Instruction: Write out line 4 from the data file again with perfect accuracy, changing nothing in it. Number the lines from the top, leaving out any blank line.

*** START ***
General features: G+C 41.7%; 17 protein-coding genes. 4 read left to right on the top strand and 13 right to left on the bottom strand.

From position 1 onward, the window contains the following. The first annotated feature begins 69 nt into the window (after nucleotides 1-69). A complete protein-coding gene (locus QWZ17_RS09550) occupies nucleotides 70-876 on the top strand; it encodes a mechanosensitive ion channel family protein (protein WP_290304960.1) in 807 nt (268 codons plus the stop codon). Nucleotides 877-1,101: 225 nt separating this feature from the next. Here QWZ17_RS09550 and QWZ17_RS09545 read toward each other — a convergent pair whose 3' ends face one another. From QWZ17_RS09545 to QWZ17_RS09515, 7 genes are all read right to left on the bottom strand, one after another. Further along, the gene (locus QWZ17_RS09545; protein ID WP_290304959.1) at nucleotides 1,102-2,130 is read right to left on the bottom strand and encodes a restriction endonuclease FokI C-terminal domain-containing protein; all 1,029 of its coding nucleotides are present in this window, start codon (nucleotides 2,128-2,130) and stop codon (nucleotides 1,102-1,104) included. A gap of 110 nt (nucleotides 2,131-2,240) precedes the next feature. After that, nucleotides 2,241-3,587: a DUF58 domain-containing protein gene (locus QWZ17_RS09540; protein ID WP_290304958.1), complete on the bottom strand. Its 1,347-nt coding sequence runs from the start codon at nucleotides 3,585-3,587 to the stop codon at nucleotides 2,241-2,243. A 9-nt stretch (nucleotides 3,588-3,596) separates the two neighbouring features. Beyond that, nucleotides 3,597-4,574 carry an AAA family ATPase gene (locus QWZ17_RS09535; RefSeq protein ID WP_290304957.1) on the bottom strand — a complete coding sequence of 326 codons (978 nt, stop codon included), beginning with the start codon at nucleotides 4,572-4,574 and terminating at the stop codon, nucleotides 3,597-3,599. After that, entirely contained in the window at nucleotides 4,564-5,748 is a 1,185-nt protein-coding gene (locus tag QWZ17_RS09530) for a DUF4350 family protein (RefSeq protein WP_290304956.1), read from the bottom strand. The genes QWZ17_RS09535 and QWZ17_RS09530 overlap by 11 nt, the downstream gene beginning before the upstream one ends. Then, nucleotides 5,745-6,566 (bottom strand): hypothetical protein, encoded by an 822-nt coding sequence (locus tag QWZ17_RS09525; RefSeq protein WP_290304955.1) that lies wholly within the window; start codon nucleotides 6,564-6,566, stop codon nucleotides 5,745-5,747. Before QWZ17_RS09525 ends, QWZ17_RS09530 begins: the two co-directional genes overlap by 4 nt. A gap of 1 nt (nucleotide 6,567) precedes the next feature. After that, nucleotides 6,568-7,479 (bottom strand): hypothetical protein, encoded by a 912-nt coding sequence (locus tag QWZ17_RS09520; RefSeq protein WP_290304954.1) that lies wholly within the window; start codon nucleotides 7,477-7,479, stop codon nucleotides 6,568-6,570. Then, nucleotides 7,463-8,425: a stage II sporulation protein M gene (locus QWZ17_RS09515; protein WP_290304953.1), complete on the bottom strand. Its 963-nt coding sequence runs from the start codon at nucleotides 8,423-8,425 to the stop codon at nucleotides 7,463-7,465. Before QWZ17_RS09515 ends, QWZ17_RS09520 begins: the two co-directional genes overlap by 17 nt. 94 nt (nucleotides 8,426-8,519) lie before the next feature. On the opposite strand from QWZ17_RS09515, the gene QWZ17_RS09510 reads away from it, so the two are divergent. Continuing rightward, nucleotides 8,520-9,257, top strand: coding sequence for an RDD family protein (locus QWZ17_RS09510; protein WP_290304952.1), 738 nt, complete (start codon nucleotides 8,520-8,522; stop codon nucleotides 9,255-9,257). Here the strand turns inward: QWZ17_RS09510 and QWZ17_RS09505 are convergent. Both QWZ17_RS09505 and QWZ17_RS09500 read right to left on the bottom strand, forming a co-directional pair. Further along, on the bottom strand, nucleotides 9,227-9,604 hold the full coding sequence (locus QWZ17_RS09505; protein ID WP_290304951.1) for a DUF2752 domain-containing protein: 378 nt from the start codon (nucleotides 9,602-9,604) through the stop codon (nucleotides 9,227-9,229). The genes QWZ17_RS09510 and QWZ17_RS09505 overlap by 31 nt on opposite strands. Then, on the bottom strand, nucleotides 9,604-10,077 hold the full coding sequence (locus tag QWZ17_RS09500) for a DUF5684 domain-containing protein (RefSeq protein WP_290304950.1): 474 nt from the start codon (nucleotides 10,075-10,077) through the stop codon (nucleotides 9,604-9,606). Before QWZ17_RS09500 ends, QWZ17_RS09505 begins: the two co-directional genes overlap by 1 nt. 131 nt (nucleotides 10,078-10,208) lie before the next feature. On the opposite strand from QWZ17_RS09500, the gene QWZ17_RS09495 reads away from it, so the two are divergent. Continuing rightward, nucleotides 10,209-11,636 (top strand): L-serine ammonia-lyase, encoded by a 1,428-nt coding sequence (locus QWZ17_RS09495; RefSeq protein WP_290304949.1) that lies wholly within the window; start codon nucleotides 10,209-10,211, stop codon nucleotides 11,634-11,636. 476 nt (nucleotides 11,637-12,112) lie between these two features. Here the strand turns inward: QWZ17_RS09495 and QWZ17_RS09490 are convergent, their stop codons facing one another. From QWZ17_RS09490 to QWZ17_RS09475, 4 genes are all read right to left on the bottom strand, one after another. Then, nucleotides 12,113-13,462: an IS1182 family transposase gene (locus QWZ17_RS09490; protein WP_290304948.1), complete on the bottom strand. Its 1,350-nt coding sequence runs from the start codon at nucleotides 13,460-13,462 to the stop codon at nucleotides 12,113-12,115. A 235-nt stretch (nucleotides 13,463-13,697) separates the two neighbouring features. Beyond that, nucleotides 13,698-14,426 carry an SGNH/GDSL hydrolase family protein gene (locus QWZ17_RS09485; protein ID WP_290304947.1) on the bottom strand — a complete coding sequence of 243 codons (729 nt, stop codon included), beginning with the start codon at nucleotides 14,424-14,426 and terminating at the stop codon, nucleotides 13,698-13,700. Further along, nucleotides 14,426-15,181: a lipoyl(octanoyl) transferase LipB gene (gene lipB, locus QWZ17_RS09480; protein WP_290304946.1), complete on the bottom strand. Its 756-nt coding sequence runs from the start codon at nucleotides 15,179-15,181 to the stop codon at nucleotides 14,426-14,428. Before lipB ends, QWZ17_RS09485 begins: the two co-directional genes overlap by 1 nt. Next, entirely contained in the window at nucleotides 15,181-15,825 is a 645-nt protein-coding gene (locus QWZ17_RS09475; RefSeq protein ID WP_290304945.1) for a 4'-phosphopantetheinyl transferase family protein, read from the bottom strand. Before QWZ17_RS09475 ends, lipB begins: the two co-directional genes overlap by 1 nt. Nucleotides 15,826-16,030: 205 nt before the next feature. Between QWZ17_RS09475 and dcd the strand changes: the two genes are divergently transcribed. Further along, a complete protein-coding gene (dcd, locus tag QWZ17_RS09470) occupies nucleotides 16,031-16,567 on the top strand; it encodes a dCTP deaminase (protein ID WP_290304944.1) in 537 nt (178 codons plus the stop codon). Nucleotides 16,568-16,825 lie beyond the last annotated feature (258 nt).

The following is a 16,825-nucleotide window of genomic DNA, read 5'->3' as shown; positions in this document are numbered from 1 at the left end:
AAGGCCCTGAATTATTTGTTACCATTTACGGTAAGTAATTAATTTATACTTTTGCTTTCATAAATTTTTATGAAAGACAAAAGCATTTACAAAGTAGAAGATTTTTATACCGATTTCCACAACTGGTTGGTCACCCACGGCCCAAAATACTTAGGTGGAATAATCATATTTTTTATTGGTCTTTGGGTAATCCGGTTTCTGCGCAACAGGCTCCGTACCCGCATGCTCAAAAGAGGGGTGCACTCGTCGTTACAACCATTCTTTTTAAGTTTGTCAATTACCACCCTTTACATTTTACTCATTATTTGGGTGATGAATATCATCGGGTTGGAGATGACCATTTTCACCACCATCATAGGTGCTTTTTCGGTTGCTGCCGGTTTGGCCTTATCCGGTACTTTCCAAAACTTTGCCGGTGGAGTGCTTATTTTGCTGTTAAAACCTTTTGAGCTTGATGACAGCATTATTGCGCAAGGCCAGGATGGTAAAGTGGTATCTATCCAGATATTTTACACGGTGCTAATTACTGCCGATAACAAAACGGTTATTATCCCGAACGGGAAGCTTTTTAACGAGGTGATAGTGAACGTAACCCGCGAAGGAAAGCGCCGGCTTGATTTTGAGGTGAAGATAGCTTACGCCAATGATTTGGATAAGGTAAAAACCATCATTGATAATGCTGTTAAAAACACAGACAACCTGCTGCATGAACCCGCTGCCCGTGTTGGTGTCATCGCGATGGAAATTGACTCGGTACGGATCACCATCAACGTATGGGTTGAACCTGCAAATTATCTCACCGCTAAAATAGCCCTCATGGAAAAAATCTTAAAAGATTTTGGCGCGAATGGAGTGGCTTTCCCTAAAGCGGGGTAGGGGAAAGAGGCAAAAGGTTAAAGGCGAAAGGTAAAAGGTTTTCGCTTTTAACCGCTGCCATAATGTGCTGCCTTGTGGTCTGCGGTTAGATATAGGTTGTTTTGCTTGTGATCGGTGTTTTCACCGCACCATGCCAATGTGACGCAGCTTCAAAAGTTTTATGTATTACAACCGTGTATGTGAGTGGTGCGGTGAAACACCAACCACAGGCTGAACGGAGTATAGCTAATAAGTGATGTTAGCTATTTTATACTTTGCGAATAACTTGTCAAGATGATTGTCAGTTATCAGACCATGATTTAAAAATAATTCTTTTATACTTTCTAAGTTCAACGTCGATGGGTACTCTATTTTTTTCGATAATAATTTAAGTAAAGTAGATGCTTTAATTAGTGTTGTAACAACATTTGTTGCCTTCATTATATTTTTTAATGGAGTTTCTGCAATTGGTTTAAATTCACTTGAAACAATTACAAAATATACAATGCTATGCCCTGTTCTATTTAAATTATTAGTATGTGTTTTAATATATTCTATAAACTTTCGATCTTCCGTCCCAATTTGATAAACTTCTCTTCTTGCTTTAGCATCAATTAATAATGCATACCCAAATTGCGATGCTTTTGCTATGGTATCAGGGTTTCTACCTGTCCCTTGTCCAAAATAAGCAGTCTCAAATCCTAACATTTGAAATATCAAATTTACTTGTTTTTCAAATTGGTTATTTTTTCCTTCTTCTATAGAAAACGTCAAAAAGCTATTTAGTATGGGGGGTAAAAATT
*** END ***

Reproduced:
AAGGCCCTGAATTATTTGTTACCATTTACGGTAAGTAATTAATTTATACTTTTGCTTTCATAAATTTTTATGAAAGACAAAAGCATTTACAAAGTAGAAGATTTTTATACCGATTTCCACAACTGGTTGGTCACCCACGGCCCAAAATACTTAGGTGGAATAATCATATTTTTTATTGGTCTTTGGGTAATCCGGTTTCTGCGCAACAGGCTCCGTACCCGCATGCTCAAAAGAGGGGTGCACTCGTCGTTACAACCATTCTTTTTAAGTTTGTCAATTACCACCCTTTACATTTTACTCATTATTTGGGTGATGAATATCATCGGGTTGGAGATGACCATTTTCACCACCATCATAGGTGCTTTTTCGGTTGCTGCCGGTTTGGCCTTATCCGGTACTTTCCAAAACTTTGCCGGTGGAGTGCTTATTTTGCTGTTAAAACCTTTTGAGCTTGATGACAGCATTATTGCGCAAGGCCAGGATGGTAAAGTGGTATCTATCCAGATATTTTACACGGTGCTAATTACTGCCGATAACAAAACGGTTATTATCCCGAACGGGAAGCTTTTTAACGAGGTGATAGTGAACGTAACCCGCGAAGGAAAGCGCCGGCTTGATTTTGAGGTGAAGATAGCTTACGCCAATGATTTGGATAAGGTAAAAACCATCATTGATAATGCTGTTAAAAACACAGACAACCTGCTGCATGAACCCGCTGCCCGTGTTGGTGTCATCGCGATGGAAATTGACTCGGTACGGATCACCATCAACGTATGGGTTGAACCTGCAAATTATCTCACCGCTAAAATAGCCCTCATGGAAAAAATCTTAAAAGATTTTGGCGCGAATGGAGTGGCTTTCCCTAAAGCGGGGTAGGGGAAAGAGGCAAAAGGTTAAAGGCGAAAGGTAAAAGGTTTTCGCTTTTAACCGCTGCCATAATGTGCTGCCTTGTGGTCTGCGGTTAGATATAGGTTGTTTTGCTTGTGATCGGTGTTTTCACCGCACCATGCCAATGTGACGCAGCTTCAAAAGTTTTATGTATTACAACCGTGTATGTGAGTGGTGCGGTGAAACACCAACCACAGGCTGAACGGAGTATAGCTAATAAGTGATGTTAGCTATTTTATACTTTGCGAATAACTTGTCAAGATGATTGTCAGTTATCAGACCATGATTTAAAAATAATTCTTTTATACTTTCTAAGTTCAACGTCGATGGGTACTCTATTTTTTTCGATAATAATTTAAGTAAAGTAGATGCTTTAATTAGTGTTGTAACAACATTTGTTGCCTTCATTATATTTTTTAATGGAGTTTCTGCAATTGGTTTAAATTCACTTGAAACAATTACAAAATATACAATGCTATGCCCTGTTCTATTTAAATTATTAGTATGTGTTTTAATATATTCTATAAACTTTCGATCTTCCGTCCCAATTTGATAAACTTCTCTTCTTGCTTTAGCATCAATTAATAATGCATACCCAAATTGCGATGCTTTTGCTATGGTATCAGGGTTTCTACCTGTCCCTTGTCCAAAATAAGCAGTCTCAAATCCTAACATTTGAAATATCAAATTTACTTGTTTTTCAAATTGGTTATTTTTTCCTTCTTCTATAGAAAACGTCAAAAAGCTATTTAGTATGGGGGGTAAAAATT